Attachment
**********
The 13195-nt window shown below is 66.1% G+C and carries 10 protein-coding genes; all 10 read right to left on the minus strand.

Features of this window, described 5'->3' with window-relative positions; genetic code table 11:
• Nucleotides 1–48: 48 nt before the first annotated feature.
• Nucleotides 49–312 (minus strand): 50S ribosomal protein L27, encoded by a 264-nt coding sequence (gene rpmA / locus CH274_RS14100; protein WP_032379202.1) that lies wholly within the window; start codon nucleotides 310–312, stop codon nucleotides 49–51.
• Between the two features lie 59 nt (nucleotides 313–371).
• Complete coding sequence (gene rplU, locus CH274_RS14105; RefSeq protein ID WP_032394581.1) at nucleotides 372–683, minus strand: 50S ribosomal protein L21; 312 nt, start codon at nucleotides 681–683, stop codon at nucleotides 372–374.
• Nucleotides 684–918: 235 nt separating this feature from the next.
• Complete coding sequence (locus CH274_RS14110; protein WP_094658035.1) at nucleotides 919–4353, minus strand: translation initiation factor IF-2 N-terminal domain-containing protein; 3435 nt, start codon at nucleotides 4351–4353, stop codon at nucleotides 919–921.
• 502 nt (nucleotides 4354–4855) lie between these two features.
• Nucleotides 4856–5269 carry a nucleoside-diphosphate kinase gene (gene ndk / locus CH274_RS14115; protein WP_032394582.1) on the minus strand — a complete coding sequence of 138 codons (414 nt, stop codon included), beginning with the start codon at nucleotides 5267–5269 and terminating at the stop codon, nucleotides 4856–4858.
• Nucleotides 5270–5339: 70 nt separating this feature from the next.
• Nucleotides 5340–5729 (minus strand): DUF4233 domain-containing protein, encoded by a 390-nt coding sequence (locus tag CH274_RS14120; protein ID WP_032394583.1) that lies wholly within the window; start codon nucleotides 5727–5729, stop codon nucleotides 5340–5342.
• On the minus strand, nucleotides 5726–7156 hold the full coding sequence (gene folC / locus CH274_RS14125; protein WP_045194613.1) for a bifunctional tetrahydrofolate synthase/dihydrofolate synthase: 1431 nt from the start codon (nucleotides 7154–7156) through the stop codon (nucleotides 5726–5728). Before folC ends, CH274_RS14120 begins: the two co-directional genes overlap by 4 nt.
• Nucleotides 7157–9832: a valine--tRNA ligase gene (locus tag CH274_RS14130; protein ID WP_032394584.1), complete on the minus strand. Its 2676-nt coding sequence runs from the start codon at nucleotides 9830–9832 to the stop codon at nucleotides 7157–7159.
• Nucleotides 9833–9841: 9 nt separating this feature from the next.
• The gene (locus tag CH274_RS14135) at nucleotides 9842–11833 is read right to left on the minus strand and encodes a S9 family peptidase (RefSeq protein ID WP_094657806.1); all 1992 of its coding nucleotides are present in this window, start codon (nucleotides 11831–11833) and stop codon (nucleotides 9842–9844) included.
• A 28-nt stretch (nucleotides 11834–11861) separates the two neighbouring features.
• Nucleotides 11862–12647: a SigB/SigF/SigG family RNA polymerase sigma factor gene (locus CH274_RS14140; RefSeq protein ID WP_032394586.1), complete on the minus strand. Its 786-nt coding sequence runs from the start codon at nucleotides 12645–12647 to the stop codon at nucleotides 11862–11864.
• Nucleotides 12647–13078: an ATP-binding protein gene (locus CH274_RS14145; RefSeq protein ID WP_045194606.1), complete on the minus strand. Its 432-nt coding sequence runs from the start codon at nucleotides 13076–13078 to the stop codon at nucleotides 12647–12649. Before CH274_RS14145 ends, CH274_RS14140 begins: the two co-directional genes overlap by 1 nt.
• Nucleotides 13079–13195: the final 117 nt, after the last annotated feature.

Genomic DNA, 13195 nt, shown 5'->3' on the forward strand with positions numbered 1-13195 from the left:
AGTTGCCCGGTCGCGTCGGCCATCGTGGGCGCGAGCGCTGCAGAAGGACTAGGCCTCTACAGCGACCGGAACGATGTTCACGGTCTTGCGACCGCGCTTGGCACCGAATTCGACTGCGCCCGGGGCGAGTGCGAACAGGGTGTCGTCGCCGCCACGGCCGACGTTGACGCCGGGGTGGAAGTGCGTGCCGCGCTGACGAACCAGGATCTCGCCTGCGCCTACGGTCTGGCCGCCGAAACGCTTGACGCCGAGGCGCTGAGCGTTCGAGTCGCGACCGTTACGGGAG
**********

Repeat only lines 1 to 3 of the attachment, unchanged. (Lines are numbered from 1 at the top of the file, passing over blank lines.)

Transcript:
The 13195-nt window shown below is 66.1% G+C and carries 10 protein-coding genes; all 10 read right to left on the minus strand.

Features of this window, described 5'->3' with window-relative positions; genetic code table 11:
• Nucleotides 1–48: 48 nt before the first annotated feature.